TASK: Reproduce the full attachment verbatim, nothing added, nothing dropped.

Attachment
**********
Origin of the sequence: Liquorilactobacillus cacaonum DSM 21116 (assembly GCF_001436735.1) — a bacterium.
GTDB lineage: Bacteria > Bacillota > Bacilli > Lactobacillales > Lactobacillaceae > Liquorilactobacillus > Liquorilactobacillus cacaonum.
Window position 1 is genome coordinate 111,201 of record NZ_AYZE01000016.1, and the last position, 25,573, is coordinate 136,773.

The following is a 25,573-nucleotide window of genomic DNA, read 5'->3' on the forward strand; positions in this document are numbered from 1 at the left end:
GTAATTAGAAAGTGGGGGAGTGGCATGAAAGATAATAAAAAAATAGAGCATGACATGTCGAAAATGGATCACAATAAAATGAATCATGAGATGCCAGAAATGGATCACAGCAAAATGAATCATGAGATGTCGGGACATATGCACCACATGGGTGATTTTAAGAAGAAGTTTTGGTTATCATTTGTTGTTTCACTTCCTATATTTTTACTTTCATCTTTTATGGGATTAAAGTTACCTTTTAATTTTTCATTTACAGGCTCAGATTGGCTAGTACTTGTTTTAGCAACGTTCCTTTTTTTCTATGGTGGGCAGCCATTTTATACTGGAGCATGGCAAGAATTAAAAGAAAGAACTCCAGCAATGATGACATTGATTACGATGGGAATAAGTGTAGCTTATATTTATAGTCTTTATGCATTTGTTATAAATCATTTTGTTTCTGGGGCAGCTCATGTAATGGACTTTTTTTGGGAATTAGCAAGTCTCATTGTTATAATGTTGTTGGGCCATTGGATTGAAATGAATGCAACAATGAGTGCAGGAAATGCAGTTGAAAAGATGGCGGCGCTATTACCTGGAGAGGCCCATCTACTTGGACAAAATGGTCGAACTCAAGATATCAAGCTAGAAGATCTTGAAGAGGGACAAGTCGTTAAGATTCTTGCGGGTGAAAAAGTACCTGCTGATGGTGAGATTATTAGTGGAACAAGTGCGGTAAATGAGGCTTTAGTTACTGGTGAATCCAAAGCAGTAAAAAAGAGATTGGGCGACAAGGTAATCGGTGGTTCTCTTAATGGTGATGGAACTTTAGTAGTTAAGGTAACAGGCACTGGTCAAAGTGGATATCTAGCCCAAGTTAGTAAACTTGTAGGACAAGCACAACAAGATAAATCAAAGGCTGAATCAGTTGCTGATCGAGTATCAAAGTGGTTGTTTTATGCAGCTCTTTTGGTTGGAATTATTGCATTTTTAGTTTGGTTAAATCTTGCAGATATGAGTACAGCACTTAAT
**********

Origin of the sequence: Liquorilactobacillus cacaonum DSM 21116 (assembly GCF_001436735.1) — a bacterium.
GTDB lineage: Bacteria > Bacillota > Bacilli > Lactobacillales > Lactobacillaceae > Liquorilactobacillus > Liquorilactobacillus cacaonum.
Window position 1 is genome coordinate 111,201 of record NZ_AYZE01000016.1, and the last position, 25,573, is coordinate 136,773.

The following is a 25,573-nucleotide window of genomic DNA, read 5'->3' on the forward strand; positions in this document are numbered from 1 at the left end:
GTAATTAGAAAGTGGGGGAGTGGCATGAAAGATAATAAAAAAATAGAGCATGACATGTCGAAAATGGATCACAATAAAATGAATCATGAGATGCCAGAAATGGATCACAGCAAAATGAATCATGAGATGTCGGGACATATGCACCACATGGGTGATTTTAAGAAGAAGTTTTGGTTATCATTTGTTGTTTCACTTCCTATATTTTTACTTTCATCTTTTATGGGATTAAAGTTACCTTTTAATTTTTCATTTACAGGCTCAGATTGGCTAGTACTTGTTTTAGCAACGTTCCTTTTTTTCTATGGTGGGCAGCCATTTTATACTGGAGCATGGCAAGAATTAAAAGAAAGAACTCCAGCAATGATGACATTGATTACGATGGGAATAAGTGTAGCTTATATTTATAGTCTTTATGCATTTGTTATAAATCATTTTGTTTCTGGGGCAGCTCATGTAATGGACTTTTTTTGGGAATTAGCAAGTCTCATTGTTATAATGTTGTTGGGCCATTGGATTGAAATGAATGCAACAATGAGTGCAGGAAATGCAGTTGAAAAGATGGCGGCGCTATTACCTGGAGAGGCCCATCTACTTGGACAAAATGGTCGAACTCAAGATATCAAGCTAGAAGATCTTGAAGAGGGACAAGTCGTTAAGATTCTTGCGGGTGAAAAAGTACCTGCTGATGGTGAGATTATTAGTGGAACAAGTGCGGTAAATGAGGCTTTAGTTACTGGTGAATCCAAAGCAGTAAAAAAGAGATTGGGCGACAAGGTAATCGGTGGTTCTCTTAATGGTGATGGAACTTTAGTAGTTAAGGTAACAGGCACTGGTCAAAGTGGATATCTAGCCCAAGTTAGTAAACTTGTAGGACAAGCACAACAAGATAAATCAAAGGCTGAATCAGTTGCTGATCGAGTATCAAAGTGGTTGTTTTATGCAGCTCTTTTGGTTGGAATTATTGCATTTTTAGTTTGGTTAAATCTTGCAGATATGAGTACAGCACTTAAT